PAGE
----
The geographic distribution of adventure tourism in Africa also needs to be considered when discussing its development. The distribution of adventure tourism experiences is relatively uneven, geographically, with the majority of well-known adventure destinations and experiences located in Southern Africa (McKay, 2014, 2016; Rogerson, 2007). Most wildlife adventure tourism takes place in Sub-Saharan Africa in places such as Kenya/Tanzania, Rwanda/Uganda, and South Africa/Botswana/Namibia. The vast majority of research as has also focused on these areas, primarily on South Africa with some research on specific sites for adventure activities, namely Kilimanjaro (Tanzania) and Victoria Falls (Zambia/Zimbabwe) and others on sectors in specific locations, for example, scuba diving in Egypt (e.g. Anderson, 2015; Giddy, 2016a; McKay, 2014; Minja, 2015; Prior et al., 1995; Rogerson, 2004). McKay (2016) conducted a study of the geographic distribution of adventure tourism in South Africa which showed that the majority are found in the Western Cape and KwaZulu Natal provinces. Contrary to expectations, McKay (2016) found that adventure tourism operations were not necessarily clustered around specific landscape features, as is the case in other parts of the world and the continent (e.g. around Victoria Falls). In South Africa, adventure tourism operators were most prevalent in proximity to existing tourism destinations, such as Cape Town and Durban. There is, however, great potential for further development of adventure tourism, particularly in rural areas where natural resources are plentiful and economic development is needed (McKay, 2013a). Clearly, adventure tourism development is uneven across the continent with development potential high but currently untapped in many regions.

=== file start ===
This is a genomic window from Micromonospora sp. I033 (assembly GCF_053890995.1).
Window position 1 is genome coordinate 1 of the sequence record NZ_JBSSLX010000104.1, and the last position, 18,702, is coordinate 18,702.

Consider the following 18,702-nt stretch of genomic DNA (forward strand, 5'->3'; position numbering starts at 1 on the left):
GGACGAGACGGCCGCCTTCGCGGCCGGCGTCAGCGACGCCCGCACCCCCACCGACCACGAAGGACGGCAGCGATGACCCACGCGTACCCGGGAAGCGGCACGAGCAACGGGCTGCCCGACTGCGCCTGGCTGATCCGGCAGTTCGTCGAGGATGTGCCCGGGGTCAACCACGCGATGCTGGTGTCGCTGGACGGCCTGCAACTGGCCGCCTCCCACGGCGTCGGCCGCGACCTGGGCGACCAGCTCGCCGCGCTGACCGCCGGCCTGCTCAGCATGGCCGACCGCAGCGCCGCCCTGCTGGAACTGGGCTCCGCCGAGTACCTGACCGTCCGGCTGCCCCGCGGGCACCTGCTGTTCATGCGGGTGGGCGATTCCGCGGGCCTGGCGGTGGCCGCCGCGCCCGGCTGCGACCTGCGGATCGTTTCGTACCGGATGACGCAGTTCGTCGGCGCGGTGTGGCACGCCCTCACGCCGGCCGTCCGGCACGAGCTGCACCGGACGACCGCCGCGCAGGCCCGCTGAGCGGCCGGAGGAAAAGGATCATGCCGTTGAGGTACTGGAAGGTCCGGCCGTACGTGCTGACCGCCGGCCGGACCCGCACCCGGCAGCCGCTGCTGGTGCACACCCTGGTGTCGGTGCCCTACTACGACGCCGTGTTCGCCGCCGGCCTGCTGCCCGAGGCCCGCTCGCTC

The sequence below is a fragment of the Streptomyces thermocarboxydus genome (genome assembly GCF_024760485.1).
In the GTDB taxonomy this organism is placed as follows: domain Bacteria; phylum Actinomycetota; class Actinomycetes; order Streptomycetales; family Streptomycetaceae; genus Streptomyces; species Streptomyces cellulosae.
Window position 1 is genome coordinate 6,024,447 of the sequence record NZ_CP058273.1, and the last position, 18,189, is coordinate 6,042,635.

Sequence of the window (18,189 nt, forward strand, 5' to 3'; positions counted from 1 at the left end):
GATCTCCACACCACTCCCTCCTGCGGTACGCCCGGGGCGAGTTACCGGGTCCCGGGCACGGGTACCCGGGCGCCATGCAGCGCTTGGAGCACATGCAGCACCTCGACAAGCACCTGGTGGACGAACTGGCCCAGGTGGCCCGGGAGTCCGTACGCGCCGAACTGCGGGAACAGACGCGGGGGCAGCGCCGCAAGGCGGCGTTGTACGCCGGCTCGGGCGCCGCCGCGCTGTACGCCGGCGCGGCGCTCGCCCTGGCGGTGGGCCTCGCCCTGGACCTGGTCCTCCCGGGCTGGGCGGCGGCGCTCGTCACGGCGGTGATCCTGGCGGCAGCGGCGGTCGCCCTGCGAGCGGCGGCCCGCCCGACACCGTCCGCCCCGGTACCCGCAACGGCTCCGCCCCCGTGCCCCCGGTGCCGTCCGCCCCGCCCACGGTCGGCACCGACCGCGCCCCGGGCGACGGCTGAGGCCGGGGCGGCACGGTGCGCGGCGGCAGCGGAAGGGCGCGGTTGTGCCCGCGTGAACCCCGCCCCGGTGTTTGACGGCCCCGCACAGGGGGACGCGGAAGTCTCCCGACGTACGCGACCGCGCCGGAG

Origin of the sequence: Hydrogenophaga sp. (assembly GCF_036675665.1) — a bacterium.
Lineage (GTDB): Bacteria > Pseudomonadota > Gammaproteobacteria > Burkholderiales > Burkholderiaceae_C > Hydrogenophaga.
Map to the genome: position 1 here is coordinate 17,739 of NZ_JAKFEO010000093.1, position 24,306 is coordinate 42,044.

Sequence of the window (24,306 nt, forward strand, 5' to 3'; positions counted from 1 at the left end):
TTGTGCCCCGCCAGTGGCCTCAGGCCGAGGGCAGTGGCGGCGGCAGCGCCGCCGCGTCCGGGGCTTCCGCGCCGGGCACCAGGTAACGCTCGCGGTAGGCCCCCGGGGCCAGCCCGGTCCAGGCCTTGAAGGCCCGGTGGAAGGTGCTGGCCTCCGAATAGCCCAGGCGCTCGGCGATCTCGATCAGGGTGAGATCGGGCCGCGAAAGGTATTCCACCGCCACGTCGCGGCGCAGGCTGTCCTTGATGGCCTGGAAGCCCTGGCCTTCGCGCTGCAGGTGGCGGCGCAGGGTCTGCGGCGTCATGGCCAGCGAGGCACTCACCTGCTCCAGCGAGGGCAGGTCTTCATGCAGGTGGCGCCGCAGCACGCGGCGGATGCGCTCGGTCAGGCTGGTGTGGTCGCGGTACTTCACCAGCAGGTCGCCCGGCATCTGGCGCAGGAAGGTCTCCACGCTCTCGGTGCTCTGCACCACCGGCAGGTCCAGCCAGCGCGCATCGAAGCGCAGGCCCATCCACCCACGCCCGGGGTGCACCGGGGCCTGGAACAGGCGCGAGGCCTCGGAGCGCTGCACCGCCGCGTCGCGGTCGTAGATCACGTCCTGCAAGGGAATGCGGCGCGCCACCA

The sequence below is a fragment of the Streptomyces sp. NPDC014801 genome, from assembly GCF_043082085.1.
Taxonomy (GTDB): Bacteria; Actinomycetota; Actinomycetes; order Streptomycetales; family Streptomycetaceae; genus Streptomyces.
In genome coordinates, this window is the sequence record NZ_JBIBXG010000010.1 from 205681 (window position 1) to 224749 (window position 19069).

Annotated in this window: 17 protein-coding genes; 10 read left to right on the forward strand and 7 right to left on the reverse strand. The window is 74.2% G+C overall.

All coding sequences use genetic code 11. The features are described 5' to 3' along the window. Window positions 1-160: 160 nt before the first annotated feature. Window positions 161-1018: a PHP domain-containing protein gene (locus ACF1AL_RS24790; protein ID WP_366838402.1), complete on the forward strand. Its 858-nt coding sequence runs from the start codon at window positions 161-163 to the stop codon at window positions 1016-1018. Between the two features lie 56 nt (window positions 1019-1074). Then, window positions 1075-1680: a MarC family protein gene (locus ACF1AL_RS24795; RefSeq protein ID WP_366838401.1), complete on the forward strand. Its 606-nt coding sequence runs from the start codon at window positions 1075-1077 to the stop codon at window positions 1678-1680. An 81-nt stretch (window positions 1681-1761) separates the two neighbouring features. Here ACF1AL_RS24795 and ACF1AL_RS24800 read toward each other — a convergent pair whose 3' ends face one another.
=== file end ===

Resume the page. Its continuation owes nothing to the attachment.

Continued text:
Most broad types of adventure tourism can be found somewhere on the African continent (Buckley, 2007, 2010). However, there has been significant emphasis, both in the literature and in practice, on specific subsectors of adventure tourism. Some of the most prevalent subsectors of adventure tourism in Africa are wildlife adventure tourism, marine adventure tourism, and overland adventures as well as mountain-based tourism, particularly surrounding Kilimanjaro.
When considering more traditional forms of tourism to Africa, one of the primary focuses is often on exploration. The earliest exploration in Africa by Europeans paved the way for overland adventures, which have become a staple in African adventure tourism offerings, particularly in Southern Africa (Mathers & Hubbard, 2006). As mentioned above, leisure travel within the African continent has a long history, due to the uniqueness of the continent’s landscapes and cultures (McCabe, 1883; Wolf, 1991). Overland adventure tourism continues today, though the experience is clearly different. Traditionally, overland adventures were reserved for highly skilled, relatively wealthy travelers who sought exploration into the “unknown” (Mathers & Hubbard, 2006). This has transformed in recent years, into highly organized, packaged trips into areas that would otherwise be difficult to access, merging into a long-duration commercial adventure tourism product (Weber, 2001). Today, packaged overland adventures are offered in many countries throughout the continent, while several companies offer cross-border experiences (e.g. Nomad Africa Adventure Tours, 2018; Overland Africa, 2018). The continued development of overland adventures as a tourism product in Africa exemplifies long-term trends that have persisted in the African tourism context. As for literature on the topic, it is relatively limited. The majority references historical experiences, which is discussed earlier. Some more recent narrative texts have emerged which chronicles specific experiences (Mathers & Hubbard, 2006; Mewshaw, 2010). In addition, broad literature on overland tourism has referenced Africa (Vivanco & Gordon, 2006; Weber, 2001). One interesting study, by Mathers and Hubbard (2006), which examines a more modern analysis of American overland tourism experiences in Africa demonstrates how these experiences are primarily driven by complicated emotions of both a desire to conquer (Africa) and a desire to submit (to the experience).